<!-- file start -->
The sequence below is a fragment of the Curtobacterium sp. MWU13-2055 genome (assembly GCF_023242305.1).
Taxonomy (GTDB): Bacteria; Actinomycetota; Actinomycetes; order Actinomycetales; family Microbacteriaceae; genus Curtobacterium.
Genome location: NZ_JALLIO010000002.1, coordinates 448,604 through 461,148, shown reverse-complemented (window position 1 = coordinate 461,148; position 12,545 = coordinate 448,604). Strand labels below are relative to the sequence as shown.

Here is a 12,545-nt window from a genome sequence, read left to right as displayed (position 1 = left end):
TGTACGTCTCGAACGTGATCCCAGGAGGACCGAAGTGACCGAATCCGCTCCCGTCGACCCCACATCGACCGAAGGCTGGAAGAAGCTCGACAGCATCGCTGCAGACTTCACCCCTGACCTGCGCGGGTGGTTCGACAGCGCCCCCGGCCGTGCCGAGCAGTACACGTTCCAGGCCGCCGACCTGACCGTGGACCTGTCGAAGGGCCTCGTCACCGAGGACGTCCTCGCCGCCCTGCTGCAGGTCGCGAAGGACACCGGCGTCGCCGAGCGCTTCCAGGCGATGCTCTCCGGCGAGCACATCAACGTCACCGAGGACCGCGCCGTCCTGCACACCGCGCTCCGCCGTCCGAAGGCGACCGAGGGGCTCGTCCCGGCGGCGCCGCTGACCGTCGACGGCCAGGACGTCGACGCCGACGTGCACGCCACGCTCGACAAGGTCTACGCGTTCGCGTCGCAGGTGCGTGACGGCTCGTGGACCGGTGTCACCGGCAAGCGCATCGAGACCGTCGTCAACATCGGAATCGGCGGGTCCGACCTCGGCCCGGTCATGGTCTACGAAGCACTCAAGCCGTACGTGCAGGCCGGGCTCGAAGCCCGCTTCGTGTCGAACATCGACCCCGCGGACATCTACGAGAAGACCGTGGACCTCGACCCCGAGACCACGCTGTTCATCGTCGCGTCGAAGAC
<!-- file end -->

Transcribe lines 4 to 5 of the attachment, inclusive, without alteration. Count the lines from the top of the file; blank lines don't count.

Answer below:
Here is a 12,545-nt window from a genome sequence, read left to right as displayed (position 1 = left end):
TGTACGTCTCGAACGTGATCCCAGGAGGACCGAAGTGACCGAATCCGCTCCCGTCGACCCCACATCGACCGAAGGCTGGAAGAAGCTCGACAGCATCGCTGCAGACTTCACCCCTGACCTGCGCGGGTGGTTCGACAGCGCCCCCGGCCGTGCCGAGCAGTACACGTTCCAGGCCGCCGACCTGACCGTGGACCTGTCGAAGGGCCTCGTCACCGAGGACGTCCTCGCCGCCCTGCTGCAGGTCGCGAAGGACACCGGCGTCGCCGAGCGCTTCCAGGCGATGCTCTCCGGCGAGCACATCAACGTCACCGAGGACCGCGCCGTCCTGCACACCGCGCTCCGCCGTCCGAAGGCGACCGAGGGGCTCGTCCCGGCGGCGCCGCTGACCGTCGACGGCCAGGACGTCGACGCCGACGTGCACGCCACGCTCGACAAGGTCTACGCGTTCGCGTCGCAGGTGCGTGACGGCTCGTGGACCGGTGTCACCGGCAAGCGCATCGAGACCGTCGTCAACATCGGAATCGGCGGGTCCGACCTCGGCCCGGTCATGGTCTACGAAGCACTCAAGCCGTACGTGCAGGCCGGGCTCGAAGCCCGCTTCGTGTCGAACATCGACCCCGCGGACATCTACGAGAAGACCGTGGACCTCGACCCCGAGACCACGCTGTTCATCGTCGCGTCGAAGAC